I look forward to hearing from you.

Kind wishes

Dr Peter J Gordon
NHS psychiatrist of 25 years
GMC: 3468861



Glaxo Brings Back Offical Bribery Tactics..

let’s call a spade a spade..

It’s bribery, it’s not ‘performance based sales’. It’s bribing the drug reps to work harder on persuading the doctors to prescribe more GSK drugs to increase sales. Legal yes, legalized bribery yes, but bribery all the same. This kind of thing leads to drug disasters like Seroxat and Avandia, but seems Emma Walmsely doesn’t give a crap about that. It’s all about the money for the CEO’s, ethics out the window- as usual..

“…GlaxoSmithKline is to reintroduce performance-based bonuses linked to the number of prescriptions written for its medicines, reversing a company ban on the practice following a bribery scandal in the US…..”

“….GSK said that after a review of rival drugmakers’ policies on incentives, a return to performance-based bonuses would mean GSK was “more competitive when it comes to recruiting, motivating and retaining sales representatives and sales management with the right levels of expertise and experience”. The company was fined $3bn in 2012 after it admitted bribing doctors to write extra prescriptions for some products. As part of the settlement with US authorities, the drugmaker agreed it would no longer pay reps according to the number of prescriptions generated. That agreement has since lapsed…”

SCOTUS decision could mean new hearing for widow’s suit vs GSK over suicide of lawyer taking generic Paxil


SCOTUS decision could mean new hearing for widow’s suit vs GSK over suicide of lawyer taking generic Paxil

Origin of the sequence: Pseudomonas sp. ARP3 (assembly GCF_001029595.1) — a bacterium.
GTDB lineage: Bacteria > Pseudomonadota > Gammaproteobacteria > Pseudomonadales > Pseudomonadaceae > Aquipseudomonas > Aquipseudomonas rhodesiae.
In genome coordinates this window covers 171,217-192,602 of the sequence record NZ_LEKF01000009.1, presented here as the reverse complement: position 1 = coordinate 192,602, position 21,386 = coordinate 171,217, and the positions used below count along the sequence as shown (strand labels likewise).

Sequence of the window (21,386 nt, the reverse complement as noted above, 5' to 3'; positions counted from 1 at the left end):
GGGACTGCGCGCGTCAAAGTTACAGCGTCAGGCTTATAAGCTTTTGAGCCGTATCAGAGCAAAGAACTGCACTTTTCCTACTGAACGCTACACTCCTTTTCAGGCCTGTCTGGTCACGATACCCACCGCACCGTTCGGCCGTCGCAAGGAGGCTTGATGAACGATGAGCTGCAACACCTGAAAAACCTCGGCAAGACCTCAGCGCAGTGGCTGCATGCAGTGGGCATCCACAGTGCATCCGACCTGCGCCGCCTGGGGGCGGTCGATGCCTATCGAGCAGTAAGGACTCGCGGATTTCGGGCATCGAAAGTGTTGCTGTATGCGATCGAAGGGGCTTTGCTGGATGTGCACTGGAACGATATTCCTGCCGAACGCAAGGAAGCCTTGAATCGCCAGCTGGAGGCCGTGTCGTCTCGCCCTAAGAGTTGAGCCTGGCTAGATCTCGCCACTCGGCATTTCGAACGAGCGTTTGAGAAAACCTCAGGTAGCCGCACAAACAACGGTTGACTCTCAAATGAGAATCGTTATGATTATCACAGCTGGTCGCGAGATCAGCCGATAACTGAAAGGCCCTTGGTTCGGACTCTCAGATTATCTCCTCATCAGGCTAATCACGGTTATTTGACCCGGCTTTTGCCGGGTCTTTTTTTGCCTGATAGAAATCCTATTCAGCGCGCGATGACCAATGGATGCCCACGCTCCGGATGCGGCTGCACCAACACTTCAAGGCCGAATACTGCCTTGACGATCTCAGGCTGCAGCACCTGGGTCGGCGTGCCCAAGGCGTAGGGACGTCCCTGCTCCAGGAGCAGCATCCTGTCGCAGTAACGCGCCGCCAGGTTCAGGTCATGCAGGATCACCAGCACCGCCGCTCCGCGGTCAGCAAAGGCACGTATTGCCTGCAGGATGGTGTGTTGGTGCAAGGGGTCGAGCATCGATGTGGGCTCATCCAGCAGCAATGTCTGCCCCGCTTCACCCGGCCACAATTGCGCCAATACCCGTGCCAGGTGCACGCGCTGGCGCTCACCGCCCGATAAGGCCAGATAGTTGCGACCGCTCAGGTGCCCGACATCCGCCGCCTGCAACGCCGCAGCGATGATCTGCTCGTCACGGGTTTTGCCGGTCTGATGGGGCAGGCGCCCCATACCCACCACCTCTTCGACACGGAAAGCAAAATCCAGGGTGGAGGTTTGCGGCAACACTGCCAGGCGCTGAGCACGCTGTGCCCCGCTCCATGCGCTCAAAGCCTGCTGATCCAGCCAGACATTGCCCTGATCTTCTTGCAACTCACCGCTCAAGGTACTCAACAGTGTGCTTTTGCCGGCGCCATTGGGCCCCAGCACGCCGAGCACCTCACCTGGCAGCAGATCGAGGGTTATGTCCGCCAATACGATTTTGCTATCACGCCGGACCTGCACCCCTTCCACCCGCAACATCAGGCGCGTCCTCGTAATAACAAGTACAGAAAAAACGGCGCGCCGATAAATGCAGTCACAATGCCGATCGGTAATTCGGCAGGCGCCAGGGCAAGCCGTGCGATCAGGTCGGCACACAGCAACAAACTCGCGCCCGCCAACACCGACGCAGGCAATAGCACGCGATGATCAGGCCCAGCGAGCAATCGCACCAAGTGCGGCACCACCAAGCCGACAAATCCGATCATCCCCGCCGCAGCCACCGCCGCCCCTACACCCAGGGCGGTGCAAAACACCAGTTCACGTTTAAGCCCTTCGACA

A federal appeals court in Chicago could be tasked with taking another look at its previous decision undoing a jury verdict ordering one of the world’s biggest pharmaceutical companies to pay $3 million to the widow of a Chicago lawyer who committed suicide after taking the generic equivalent of a widely prescribed antidepressant drug.

Earlier this week, the U.S. Supreme Court weighed in on a similar case, lending new legal illumination to the murky question of how much liability drug companies should face over the warning they give to doctors and patients of certain allegedly harmful side effects from their medications.

In a unanimous decision, the nation’s high court instructed the U.S. Third Circuit Court of Appeals in Philadelphia to revisit its decision last year allowing people to sue drug makers over the content of their medications’ warning labels, even if the U.S. Food and Drug Administration rejected a company’s attempt to revise the warning label to include more warnings about more potential side effects.

In that case, docketed as Merck v Albrecht, a group of more than 500 plaintiffs had sued pharmaceutical company Merck, asserting the FDA’s regulation of drug warning labels did not absolve Merck of liability for bone fractures suffered by patients who took Merck’s osteoporosis drug, Fosamax.